In October 1935 Fascist Italy invaded independent Ethiopia.
The Italians had planes, high explosive, and mustard gas.
The Ethiopians had swords and spears. Emperor Haile Selassie needed expert outside help. What he got was a crazy gang of mercenaries who could barely shoot straight and were further to the right than Mussolini.
There were Americans posing as fake French counts, Fascist Belgian guns for hire, an African-American pilot duo known as the Black Eagle and the Brown Condor (they hated each other), a Cuban veteran of three failed far-right coups, an Austrian Nazi doctor, Swedish soldiers who preferred fighting communism, and an alcoholic English dropout. Haile Selassie's international state support was equally disreputable.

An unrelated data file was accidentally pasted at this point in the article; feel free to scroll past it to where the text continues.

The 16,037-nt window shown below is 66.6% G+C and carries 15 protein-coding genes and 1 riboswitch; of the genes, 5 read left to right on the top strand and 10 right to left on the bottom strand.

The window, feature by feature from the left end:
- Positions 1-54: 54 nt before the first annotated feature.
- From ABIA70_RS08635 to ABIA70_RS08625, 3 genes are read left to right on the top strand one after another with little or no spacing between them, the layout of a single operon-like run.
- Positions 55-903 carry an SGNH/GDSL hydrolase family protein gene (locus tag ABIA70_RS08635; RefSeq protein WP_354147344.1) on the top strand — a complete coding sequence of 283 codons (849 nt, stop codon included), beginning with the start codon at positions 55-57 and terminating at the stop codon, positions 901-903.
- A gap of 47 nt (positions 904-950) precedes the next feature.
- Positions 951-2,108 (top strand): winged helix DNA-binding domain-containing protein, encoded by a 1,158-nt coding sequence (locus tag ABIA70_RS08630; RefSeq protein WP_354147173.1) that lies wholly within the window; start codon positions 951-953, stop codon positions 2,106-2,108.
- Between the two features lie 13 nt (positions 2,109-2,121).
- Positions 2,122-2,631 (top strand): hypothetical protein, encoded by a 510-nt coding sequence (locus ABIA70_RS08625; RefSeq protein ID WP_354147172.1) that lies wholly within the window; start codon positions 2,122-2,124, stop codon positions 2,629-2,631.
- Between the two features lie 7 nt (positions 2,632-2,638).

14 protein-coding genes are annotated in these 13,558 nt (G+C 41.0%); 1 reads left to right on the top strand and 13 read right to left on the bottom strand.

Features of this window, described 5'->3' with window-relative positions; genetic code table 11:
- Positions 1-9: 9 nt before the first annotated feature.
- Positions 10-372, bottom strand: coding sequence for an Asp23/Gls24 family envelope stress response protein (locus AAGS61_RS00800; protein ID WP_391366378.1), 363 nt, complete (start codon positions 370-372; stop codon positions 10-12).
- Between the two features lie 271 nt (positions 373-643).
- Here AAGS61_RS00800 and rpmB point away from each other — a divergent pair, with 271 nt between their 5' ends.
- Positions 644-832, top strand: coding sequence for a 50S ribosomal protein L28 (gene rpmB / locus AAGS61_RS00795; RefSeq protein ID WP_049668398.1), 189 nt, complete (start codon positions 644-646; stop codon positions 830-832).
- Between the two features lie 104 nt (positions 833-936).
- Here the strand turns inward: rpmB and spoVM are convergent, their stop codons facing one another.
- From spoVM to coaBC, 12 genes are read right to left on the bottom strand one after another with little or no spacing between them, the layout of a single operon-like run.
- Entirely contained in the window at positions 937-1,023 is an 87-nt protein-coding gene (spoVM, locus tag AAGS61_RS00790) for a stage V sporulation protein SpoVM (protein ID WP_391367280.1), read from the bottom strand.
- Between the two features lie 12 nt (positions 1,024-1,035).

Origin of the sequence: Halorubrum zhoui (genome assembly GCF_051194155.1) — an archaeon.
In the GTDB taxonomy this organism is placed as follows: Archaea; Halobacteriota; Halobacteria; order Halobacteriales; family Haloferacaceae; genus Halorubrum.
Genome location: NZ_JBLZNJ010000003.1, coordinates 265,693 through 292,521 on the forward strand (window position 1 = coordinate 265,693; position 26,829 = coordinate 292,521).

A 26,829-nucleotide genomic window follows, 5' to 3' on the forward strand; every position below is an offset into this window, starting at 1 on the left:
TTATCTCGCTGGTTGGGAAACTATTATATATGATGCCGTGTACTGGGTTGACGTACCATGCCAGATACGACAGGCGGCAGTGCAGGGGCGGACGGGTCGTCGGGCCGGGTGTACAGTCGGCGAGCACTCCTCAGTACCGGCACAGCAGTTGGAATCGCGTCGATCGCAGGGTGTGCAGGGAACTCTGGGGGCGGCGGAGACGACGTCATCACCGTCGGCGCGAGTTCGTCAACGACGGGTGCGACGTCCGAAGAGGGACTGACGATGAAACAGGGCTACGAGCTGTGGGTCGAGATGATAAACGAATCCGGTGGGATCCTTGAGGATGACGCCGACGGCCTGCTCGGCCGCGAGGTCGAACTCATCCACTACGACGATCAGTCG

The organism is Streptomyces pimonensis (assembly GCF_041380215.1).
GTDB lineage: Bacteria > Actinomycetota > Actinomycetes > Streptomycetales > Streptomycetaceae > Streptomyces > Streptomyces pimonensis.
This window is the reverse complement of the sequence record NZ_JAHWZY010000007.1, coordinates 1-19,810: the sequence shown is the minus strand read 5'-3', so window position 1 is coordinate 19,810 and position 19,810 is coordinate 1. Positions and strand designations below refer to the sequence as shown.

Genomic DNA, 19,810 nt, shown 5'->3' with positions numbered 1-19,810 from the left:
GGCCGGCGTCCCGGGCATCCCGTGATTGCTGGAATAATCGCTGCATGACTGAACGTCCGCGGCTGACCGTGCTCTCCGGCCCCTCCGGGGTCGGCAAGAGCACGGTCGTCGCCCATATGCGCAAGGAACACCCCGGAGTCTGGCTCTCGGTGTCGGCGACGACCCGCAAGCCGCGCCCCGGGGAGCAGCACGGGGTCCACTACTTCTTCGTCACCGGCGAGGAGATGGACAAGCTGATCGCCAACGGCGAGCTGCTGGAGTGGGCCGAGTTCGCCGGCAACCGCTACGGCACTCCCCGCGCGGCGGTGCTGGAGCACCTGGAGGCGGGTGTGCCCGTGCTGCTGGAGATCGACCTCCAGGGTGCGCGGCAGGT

Hitler backed Selassie as part of a plot to grab back the Rhineland and Japanese secret societies pushed a penniless Tokyo princess into marriage with an Ethiopian prince.
Together, this bizarre foreign legion tried to save Ethiopia from Fascism.
This is the first time the story of Haile Selassie's motley combatants has been told, researched from primary records, some in French, Swedish, Spanish and Czech.
In his own fast-paced style, Christopher Othen demonstrates how the invasion of Ethiopia almost turned into a worldwide race war.